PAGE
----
Blood–Brain Barrier: How It Works--Definition, Structure, Function

DN Bureau

Researching the wall separating the circulatory system from the neurological system has been highly difficult or limited in its use of models. Read further on Dynamite News:

Representational Image
Representational Image

Zurich: Researching the wall separating the circulatory system from the neurological system has been highly difficult or limited in its use of models. In order to properly investigate potential new treatments for brain tumours, researchers have created a more realistic model.

A postdoc at ETH Zurich's Bio Engineering Laboratory Mario Modena has done extensive research on it. 

If he were to explain his research on the blood-brain barrier to an 11-year-old, he would say, "This wall is important because it prevents the bad guys from getting into the brain." The blood-brain barrier is the wall that shields our central nervous system from harmful substances in the bloodstream. He claims that holes might emerge in the wall if the brain is injured or ill.

Sometimes, such holes can actually be useful, for example, for supplying the brain with urgently needed medicine. "So what we are trying to understand is how to maintain this wall, break through it and repair it again."

This wall is also important from a medical perspective because many diseases of the central nervous system are linked to an injury to the blood-brain barrier. To discover how this barrier works, scientists often conduct experiments on live animals. In addition to such experiments being relatively expensive, animal cells may provide only part of the picture of what is going on in the human body. Moreover, there are some critics, who question the basic validity of animal testing. An alternative is to base experiments on human cells that have been cultivated in the laboratory.

There are also dynamic in-vitro models that simulate flow conditions in the body, but the catch here is that the pumps they require make the experimental setup rather complicated. Alongside all these challenges, there is the problem of measurement: it is all but impossible to take high-resolution images of structural changes to the blood-brain barrier in real-time while also measuring the barrier's electrical resistance, both of which reflect barrier compactness and tightness.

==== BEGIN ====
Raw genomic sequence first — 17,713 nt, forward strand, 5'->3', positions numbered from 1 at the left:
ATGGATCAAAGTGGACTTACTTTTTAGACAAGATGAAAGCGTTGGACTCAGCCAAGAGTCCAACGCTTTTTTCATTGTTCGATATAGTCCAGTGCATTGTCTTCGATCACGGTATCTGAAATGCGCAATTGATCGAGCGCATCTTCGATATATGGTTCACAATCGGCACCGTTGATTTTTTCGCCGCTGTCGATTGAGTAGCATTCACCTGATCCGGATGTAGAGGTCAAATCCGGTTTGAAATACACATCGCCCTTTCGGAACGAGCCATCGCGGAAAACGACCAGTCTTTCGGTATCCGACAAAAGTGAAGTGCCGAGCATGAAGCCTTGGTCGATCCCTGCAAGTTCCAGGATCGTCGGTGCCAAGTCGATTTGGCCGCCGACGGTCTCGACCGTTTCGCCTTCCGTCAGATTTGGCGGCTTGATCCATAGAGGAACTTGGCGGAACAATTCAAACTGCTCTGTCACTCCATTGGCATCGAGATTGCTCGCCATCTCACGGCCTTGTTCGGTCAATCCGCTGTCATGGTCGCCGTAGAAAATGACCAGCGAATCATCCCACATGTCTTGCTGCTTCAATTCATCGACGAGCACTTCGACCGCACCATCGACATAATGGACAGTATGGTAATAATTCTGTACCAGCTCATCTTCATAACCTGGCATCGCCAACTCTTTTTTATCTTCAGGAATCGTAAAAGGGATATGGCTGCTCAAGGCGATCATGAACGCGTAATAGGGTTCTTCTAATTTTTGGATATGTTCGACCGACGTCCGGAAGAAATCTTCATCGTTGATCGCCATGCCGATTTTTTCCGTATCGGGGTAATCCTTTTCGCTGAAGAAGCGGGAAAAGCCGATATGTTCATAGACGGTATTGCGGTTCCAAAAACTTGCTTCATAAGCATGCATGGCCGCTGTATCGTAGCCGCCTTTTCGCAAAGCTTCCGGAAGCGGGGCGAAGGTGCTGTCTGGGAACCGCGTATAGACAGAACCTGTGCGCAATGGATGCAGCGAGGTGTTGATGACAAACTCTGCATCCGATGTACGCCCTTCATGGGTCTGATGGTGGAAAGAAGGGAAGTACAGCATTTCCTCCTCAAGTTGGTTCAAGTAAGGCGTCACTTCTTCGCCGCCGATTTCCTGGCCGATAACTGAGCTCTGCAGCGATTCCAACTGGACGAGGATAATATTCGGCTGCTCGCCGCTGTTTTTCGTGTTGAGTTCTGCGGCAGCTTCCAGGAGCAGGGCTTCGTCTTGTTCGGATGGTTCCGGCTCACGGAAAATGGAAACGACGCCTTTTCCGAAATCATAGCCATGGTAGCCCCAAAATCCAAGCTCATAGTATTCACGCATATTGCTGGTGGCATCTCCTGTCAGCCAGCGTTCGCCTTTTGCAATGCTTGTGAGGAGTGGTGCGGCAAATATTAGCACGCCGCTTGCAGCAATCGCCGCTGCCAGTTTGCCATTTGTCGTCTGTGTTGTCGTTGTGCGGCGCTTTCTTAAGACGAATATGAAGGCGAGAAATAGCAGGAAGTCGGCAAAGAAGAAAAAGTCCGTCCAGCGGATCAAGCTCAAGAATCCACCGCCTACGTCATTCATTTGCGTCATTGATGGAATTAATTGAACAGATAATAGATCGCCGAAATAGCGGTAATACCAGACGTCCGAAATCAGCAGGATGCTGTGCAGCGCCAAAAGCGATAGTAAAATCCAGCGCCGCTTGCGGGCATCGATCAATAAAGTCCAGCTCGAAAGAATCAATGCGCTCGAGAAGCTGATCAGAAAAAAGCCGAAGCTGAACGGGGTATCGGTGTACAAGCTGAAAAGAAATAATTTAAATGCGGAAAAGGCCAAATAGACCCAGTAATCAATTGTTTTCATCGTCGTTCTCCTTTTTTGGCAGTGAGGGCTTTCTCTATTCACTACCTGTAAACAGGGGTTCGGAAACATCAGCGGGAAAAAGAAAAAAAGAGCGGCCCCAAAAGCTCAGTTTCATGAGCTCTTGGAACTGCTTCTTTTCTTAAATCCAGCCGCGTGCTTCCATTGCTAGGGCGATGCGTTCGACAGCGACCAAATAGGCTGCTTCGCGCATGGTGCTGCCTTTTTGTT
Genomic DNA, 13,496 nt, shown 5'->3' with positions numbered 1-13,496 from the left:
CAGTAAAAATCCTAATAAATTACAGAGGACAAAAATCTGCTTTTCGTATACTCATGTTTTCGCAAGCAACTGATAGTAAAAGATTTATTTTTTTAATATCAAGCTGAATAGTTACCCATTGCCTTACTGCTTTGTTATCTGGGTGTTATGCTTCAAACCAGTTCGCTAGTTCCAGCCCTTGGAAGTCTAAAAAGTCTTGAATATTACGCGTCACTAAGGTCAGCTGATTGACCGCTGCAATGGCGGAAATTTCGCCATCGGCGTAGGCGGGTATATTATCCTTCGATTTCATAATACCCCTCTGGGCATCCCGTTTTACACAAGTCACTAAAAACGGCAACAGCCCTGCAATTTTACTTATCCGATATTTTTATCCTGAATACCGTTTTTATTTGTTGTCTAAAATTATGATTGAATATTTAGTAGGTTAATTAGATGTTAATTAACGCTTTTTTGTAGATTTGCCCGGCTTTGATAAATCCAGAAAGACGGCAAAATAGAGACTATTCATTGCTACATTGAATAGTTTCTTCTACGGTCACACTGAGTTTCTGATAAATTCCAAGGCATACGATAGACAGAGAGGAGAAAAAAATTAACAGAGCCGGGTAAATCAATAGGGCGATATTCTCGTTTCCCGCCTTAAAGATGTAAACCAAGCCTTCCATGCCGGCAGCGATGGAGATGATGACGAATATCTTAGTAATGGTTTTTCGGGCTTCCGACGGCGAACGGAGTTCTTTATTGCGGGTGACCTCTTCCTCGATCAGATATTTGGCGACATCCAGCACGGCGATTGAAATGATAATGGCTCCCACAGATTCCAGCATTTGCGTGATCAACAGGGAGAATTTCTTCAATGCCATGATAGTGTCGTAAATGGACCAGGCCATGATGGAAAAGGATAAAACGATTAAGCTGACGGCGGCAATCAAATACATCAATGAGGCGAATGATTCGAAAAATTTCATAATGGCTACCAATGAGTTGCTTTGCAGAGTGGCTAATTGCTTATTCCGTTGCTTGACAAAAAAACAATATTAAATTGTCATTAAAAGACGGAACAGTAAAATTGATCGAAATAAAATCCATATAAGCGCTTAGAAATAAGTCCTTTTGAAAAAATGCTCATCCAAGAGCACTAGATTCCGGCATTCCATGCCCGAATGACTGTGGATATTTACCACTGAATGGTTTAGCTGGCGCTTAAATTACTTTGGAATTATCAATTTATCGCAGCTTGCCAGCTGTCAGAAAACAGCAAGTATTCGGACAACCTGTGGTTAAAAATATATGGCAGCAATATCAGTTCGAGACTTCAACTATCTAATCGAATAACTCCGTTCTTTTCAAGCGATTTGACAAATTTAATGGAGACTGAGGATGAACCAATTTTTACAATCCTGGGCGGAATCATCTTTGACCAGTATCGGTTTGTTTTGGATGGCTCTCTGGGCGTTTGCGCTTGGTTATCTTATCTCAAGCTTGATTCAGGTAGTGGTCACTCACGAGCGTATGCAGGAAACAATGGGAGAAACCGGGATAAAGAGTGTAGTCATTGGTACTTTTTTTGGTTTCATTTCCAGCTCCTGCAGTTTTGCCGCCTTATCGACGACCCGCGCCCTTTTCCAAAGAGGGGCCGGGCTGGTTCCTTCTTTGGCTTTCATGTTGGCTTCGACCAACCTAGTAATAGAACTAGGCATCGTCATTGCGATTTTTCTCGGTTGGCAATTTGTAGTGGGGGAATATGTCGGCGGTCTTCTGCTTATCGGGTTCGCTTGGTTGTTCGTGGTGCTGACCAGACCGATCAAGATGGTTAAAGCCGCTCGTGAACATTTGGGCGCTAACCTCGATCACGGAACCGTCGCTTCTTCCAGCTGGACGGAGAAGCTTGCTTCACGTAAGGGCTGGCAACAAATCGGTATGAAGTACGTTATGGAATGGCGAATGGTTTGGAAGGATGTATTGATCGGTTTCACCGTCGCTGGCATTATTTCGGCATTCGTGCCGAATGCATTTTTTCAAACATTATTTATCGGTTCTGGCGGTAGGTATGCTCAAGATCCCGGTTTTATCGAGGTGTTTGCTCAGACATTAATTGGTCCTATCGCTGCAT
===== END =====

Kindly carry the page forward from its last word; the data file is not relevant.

If each of these challenges were a bird, Modena's platform would be the proverbial stone that kills them all. Working under Andreas Hierlemann, Modena and his colleagues spent three and a half years developing the open-microfluidic 3D blood-brain barrier model.

To mimic the way fluid flows in the body, the researchers realized the microfluidic platform with fluid reservoirs at both ends on a kind of seesaw. Gravity then triggered the flow, which -- in turn -- generated shear force on the cells. Hierlemann explains the benefit of this setup: "Since we are not using any pumps, we can experiment with multiple model systems simultaneously, for instance in an incubator, without increasing the setup complexity."

In a study, published recently in the journal Advanced Science, the researchers presented and tested their new in vitro blood-brain barrier model. They subjected the barrier to oxygen-glucose deprivation, as happens when someone is having a stroke. "These experiments allowed us to trigger rapid changes in the barrier and demonstrate the platform's potential," Modena says. (with ANI inputs)

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